The Trail Blazers’ 2019-20 season is firmly in the rearview mirror and the 2020 NBA Draft is set to commence next week, on November 18. Unlike last year, the Blazers enter the process with two picks at their disposal. Portland currently owns the No. 16 pick in the first round and the No. 46 pick in the second round.
Today’s profile looks at Maryland Terrapins forward Jalen Smith. The bespectacled big man possesses a deep shooting range and shot blocking abilities that have turned him into a potential lottery pick.
- Height: 6’10”
- Weight: 225
- Wingspan: 7’2”
- Shoots: Right
- Position: PF
- Age: 20
- Projected draft range: 13-20
- PTS: 15.5 | Per 40: 19.8
- REB: 10.5 | Per 40: 13.4
- BLK: 2.4 | Per 40: 3
- FG%: 53.8
- 3P%: 36.8
- FT%: 75
Jalen Smith, a Baltimore native, is an excellent shot blocker with great length and athleticism. He defends without fouling, averaging just two personal fouls a game in a Big Ten Conference loaded with experienced big men. Smith is a solid rebounder on both ends of the floor. In the offensive paint, he is a strong finisher at the rim with great touch.
Offensively, he can be utilized in dribble hand offs, the pick and roll, and the pick and pop due to his shooting range—which improved dramatically this season. He didn’t shoot a high volume from distance (2.8 three-point attempts per game), but looked comfortable firing from distance off catch-and-shoot looks.
Smith has poor passing instincts, often making the wrong read or forcing the ball into traffic. Outside of decision making, he needs to add strength to his lower body in order to become a true post-up threat at the next level. Smith was able to add weight during his time at Maryland—going from 215 to 225 pounds between his freshman and sophomore seasons, an encouraging sign that he will continue to fill out his slender frame.
Defensively, while an elite rim protector, he often struggled when guarding in space. Given the amount of NBA big men who can extend out to the perimeter, he will need to improve in this area to stay on the court. Like the Trail Blazers with Hassan Whiteside, Maryland typically opted for Smith to drop into the paint against the pick-and-roll, and he had trouble contesting shots from the midrange as a result.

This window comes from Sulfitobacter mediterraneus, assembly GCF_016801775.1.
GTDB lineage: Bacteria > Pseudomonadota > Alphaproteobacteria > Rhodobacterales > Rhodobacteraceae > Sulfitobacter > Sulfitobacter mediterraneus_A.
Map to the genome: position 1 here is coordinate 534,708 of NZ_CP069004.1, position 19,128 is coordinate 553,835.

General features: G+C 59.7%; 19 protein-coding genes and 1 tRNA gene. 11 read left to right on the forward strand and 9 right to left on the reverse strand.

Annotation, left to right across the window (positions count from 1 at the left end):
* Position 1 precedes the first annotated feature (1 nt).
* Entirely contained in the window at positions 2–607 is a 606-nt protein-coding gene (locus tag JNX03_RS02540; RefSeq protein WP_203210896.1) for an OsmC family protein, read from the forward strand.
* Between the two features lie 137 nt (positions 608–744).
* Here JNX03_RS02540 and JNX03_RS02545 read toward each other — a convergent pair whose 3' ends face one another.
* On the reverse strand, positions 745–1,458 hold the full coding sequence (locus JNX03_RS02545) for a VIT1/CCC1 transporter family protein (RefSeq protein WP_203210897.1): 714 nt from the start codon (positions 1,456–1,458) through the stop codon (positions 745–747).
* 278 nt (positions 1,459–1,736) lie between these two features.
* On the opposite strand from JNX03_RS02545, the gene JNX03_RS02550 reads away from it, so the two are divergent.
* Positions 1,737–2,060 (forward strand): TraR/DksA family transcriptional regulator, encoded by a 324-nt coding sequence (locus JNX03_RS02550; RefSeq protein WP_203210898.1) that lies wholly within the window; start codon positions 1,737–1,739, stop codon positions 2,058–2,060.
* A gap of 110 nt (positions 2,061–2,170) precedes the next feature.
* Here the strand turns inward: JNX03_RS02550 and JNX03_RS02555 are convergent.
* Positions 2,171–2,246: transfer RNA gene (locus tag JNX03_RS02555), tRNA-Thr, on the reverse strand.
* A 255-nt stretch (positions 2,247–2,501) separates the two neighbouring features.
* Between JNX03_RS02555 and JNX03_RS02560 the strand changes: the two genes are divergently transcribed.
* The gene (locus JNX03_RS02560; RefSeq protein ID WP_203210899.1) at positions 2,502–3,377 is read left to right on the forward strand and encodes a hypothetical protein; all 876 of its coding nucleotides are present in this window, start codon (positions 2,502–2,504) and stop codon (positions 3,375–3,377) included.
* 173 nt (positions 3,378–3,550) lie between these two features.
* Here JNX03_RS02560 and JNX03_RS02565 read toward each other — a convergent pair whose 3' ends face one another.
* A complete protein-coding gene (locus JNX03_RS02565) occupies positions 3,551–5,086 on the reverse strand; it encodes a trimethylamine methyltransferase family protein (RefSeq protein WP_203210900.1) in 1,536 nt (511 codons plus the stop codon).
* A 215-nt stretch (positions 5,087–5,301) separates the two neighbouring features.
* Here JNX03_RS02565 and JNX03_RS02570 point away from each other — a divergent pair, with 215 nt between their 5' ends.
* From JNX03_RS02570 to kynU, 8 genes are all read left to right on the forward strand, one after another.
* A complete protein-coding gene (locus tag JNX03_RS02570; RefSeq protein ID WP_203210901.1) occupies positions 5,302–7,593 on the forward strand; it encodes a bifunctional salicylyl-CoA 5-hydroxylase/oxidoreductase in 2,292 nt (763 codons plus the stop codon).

After a solid freshman campaign, averaging 11.7 points and 6.8 rebounds playing alongside current Atlanta Hawks center Bruno Fernando, Smith stepped it up to another level as a sophomore. He led Maryland in rebounds, blocks, field goal percentage and three-point percentage, and was second in points and minutes—behind only senior Anthony Cowan.
The Terrapins ended the regular season at 24-7, and were the 12th ranked team in the country. They earned a share of the Big Ten regular season championship, and were set to be a top seed in the conference tournament before COVID-19 concerns abruptly ended the season.
Smith is a two-way player with more strengths than weaknesses at this point. Concerns about his strength and defensive limitations outside of the paint are real, but as a mid-first round prospect he’s a great option for what will likely be a playoff team. His improved outside shooting, combined with excellent rebounding and shot blocking seemingly have him ready to contribute on an NBA team from the jump.
Smith is an obvious fit with Portland, given the lack of depth up front. Zach Collins remains a major question mark, both in health and development, and there is no guarantee that either Whiteside or Carmelo Anthony will return. Even if they both come back, it would still make sense to consider Smith as a long-term option.
Damian Lillard and CJ McCollum could desperately use a big that can consistently knock down the three-point shot—something neither Collins nor Jusuf Nurkic have been able to provide to this point in their careers.